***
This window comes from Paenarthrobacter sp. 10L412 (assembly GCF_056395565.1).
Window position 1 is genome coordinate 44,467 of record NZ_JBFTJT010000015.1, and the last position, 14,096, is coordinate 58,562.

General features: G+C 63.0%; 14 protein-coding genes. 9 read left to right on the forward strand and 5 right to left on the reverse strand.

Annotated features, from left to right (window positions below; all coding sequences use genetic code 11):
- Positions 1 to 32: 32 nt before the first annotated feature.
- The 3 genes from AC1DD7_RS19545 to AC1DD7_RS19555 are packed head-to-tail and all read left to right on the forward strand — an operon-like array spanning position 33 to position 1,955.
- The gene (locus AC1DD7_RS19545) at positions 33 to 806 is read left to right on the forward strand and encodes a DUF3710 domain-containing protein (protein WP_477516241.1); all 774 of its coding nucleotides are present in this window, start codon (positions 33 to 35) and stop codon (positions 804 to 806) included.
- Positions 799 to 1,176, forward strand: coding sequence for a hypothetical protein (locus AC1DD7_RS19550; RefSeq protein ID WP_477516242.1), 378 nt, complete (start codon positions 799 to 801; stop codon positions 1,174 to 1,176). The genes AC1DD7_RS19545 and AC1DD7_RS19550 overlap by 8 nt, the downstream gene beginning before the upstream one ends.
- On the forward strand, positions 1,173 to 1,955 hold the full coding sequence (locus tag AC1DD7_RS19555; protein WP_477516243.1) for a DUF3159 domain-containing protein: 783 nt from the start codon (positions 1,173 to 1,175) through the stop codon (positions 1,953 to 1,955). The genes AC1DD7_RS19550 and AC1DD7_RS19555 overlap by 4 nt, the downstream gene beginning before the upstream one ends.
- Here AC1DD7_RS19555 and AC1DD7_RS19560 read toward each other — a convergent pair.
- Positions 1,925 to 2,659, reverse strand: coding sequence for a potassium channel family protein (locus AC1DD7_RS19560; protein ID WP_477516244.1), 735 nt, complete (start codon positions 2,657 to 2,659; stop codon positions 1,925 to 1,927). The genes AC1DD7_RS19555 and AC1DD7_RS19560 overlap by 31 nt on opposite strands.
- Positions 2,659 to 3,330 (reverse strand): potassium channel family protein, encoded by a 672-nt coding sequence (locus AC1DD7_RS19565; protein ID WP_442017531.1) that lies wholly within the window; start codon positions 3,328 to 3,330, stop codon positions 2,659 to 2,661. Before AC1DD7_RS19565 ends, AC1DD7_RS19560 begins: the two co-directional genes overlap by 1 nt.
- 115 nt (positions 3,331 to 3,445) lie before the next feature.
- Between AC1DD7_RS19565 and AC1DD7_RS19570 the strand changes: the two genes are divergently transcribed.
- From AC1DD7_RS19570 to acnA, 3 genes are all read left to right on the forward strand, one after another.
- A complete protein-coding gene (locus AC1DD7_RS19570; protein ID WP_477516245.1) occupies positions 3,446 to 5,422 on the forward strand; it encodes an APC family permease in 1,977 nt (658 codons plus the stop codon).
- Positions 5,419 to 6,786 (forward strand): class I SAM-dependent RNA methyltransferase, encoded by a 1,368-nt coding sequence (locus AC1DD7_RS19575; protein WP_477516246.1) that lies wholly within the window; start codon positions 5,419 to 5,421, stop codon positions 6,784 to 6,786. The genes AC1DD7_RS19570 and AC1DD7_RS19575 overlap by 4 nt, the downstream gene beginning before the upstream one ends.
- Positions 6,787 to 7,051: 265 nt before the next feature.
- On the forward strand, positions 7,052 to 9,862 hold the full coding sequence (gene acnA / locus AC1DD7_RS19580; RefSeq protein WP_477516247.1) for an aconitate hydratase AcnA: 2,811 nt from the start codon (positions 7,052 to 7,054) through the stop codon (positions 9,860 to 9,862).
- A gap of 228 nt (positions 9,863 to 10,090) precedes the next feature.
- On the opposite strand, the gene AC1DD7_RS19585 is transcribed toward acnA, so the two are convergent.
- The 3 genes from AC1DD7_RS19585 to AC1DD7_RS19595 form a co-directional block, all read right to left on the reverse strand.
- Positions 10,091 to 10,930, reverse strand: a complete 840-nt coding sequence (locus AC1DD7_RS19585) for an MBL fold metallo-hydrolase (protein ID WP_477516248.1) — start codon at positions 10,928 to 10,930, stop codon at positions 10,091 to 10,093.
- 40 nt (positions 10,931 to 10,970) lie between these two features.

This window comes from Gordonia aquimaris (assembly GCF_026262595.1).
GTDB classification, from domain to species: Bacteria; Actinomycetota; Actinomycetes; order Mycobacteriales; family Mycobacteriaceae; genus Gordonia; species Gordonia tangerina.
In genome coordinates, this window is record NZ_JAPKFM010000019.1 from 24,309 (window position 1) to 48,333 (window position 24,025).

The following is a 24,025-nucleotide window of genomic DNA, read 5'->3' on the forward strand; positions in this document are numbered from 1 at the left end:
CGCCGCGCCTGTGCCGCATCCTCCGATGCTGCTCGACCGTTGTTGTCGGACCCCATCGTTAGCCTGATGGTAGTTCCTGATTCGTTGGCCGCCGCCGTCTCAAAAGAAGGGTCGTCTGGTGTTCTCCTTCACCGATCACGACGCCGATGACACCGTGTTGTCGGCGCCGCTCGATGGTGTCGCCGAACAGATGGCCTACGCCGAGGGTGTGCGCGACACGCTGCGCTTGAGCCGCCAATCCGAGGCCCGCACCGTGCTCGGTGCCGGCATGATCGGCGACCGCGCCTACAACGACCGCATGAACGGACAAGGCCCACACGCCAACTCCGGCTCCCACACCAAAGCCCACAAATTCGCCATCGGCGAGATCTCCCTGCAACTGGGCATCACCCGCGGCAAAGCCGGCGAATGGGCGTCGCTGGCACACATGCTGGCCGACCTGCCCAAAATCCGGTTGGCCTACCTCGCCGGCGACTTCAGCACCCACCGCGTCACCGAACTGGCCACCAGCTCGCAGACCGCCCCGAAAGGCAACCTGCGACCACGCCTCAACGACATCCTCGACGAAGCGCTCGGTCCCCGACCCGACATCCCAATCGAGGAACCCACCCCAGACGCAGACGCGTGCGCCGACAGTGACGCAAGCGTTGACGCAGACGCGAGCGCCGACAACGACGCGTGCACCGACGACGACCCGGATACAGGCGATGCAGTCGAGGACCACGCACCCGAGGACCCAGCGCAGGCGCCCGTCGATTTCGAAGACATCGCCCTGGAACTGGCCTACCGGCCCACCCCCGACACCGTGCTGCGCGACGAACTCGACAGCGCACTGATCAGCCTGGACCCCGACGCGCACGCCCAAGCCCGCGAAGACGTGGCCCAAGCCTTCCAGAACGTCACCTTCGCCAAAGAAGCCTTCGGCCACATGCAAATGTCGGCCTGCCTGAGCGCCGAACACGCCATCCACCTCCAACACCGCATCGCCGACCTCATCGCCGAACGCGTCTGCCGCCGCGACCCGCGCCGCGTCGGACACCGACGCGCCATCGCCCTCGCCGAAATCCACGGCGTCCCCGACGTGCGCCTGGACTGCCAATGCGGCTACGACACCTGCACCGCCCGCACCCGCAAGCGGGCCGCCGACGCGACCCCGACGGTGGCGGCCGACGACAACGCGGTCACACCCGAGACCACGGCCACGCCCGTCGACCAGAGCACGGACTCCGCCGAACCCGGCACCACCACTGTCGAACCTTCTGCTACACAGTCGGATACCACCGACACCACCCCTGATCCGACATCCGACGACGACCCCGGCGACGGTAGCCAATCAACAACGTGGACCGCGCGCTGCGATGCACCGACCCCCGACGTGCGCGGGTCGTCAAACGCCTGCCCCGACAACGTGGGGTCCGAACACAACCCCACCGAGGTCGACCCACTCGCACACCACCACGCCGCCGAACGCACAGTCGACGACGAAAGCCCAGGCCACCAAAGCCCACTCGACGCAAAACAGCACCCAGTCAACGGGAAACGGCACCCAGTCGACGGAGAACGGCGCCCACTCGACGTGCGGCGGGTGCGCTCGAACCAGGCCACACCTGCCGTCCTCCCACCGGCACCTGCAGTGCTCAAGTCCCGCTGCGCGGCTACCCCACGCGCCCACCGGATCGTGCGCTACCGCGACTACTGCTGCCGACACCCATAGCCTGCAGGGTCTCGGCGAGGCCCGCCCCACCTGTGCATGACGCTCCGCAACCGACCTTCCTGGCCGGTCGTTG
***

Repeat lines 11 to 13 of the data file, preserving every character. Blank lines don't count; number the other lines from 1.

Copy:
- Positions 1,925 to 2,659, reverse strand: coding sequence for a potassium channel family protein (locus AC1DD7_RS19560; protein ID WP_477516244.1), 735 nt, complete (start codon positions 2,657 to 2,659; stop codon positions 1,925 to 1,927). The genes AC1DD7_RS19555 and AC1DD7_RS19560 overlap by 31 nt on opposite strands.
- Positions 2,659 to 3,330 (reverse strand): potassium channel family protein, encoded by a 672-nt coding sequence (locus AC1DD7_RS19565; protein ID WP_442017531.1) that lies wholly within the window; start codon positions 3,328 to 3,330, stop codon positions 2,659 to 2,661. Before AC1DD7_RS19565 ends, AC1DD7_RS19560 begins: the two co-directional genes overlap by 1 nt.
- 115 nt (positions 3,331 to 3,445) lie before the next feature.